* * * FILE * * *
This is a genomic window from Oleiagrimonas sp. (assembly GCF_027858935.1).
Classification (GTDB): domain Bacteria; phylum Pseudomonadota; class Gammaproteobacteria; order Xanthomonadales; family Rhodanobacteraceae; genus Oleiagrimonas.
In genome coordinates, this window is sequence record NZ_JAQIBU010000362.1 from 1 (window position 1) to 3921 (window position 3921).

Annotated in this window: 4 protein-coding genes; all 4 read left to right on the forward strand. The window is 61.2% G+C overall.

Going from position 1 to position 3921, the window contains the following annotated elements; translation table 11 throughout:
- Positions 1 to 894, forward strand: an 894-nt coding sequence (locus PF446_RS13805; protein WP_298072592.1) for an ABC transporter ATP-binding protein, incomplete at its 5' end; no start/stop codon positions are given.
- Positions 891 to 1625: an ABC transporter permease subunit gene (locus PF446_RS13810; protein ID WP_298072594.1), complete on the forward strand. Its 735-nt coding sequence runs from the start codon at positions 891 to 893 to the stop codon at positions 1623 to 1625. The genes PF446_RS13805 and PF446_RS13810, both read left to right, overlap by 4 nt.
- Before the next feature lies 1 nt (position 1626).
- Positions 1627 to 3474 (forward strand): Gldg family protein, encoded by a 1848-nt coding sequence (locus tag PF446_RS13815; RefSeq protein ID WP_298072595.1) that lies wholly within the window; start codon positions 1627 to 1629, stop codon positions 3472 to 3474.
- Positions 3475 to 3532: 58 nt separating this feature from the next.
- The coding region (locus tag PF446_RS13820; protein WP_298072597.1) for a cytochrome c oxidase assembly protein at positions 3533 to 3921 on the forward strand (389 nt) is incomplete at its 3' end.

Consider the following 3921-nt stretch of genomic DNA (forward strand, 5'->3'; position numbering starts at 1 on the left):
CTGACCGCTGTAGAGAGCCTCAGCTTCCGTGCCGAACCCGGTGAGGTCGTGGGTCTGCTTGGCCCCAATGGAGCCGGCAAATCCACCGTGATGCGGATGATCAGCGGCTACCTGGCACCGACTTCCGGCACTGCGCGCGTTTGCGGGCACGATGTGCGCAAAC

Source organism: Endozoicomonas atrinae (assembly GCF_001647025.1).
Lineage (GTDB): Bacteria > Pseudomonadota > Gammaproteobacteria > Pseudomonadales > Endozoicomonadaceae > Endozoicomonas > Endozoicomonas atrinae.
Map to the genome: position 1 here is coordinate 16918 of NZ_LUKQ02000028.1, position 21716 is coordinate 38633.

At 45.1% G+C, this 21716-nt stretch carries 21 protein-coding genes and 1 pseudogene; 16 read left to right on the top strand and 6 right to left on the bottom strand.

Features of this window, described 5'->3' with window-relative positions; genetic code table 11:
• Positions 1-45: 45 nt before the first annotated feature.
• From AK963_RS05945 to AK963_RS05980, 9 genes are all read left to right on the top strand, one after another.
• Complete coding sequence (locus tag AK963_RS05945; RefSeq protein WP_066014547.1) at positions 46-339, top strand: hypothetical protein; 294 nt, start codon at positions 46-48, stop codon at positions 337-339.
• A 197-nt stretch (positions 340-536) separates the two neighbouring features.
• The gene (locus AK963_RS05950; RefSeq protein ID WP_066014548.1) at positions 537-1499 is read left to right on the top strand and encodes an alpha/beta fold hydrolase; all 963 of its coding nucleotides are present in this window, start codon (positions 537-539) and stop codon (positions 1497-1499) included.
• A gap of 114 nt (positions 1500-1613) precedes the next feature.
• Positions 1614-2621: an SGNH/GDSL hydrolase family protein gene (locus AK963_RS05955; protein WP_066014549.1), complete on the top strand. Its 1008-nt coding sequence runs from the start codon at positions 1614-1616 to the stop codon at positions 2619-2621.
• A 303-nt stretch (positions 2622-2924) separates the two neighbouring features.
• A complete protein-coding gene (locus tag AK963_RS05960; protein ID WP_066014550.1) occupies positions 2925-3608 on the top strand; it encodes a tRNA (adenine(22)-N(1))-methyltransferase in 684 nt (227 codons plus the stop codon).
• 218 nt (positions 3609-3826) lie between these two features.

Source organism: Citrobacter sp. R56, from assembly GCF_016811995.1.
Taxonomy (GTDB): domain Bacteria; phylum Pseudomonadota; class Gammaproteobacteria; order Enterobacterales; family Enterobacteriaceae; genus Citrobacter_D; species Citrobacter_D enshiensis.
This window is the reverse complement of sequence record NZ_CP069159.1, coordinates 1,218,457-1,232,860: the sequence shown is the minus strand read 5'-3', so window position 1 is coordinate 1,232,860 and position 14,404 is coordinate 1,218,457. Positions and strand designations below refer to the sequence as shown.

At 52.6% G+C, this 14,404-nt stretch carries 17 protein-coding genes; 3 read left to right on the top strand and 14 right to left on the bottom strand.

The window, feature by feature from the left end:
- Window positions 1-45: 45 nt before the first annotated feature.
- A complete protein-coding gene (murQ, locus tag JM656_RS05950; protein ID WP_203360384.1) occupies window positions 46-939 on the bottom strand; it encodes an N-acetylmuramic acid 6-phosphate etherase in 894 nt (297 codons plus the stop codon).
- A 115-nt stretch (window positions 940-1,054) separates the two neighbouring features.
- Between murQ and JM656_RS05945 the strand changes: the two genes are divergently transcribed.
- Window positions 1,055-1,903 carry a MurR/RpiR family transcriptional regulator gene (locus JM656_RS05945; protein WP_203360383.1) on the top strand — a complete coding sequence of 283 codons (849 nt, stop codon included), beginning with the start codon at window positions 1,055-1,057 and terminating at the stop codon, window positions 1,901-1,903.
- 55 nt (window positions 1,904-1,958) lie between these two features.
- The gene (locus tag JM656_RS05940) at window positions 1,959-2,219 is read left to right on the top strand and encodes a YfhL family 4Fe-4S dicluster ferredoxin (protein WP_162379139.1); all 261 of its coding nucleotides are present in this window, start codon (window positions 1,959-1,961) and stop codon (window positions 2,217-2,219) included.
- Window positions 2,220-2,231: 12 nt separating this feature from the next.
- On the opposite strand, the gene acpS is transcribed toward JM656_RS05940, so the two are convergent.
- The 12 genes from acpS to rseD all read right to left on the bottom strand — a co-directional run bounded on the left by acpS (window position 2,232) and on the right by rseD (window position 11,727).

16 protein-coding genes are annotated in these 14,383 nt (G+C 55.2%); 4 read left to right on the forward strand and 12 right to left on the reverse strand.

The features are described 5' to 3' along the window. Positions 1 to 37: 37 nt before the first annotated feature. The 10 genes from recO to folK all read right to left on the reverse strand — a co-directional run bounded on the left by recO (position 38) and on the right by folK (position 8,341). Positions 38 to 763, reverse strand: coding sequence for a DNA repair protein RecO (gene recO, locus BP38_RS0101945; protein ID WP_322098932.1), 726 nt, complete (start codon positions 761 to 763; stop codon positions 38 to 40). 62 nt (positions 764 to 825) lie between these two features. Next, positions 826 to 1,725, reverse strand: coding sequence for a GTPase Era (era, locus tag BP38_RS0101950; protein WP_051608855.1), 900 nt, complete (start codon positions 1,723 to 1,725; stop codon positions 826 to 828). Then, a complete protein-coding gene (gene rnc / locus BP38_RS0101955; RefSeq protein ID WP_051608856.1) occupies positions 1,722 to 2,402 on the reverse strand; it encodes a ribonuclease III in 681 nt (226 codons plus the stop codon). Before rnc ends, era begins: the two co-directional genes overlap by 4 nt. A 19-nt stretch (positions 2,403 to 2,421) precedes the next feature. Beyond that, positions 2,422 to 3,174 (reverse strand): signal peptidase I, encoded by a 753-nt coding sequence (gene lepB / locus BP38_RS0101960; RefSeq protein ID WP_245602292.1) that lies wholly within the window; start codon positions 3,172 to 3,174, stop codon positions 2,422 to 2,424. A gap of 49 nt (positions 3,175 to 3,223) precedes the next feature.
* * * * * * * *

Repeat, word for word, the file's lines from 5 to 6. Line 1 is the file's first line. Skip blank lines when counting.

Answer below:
Going from position 1 to position 3921, the window contains the following annotated elements; translation table 11 throughout:
- Positions 1 to 894, forward strand: an 894-nt coding sequence (locus PF446_RS13805; protein WP_298072592.1) for an ABC transporter ATP-binding protein, incomplete at its 5' end; no start/stop codon positions are given.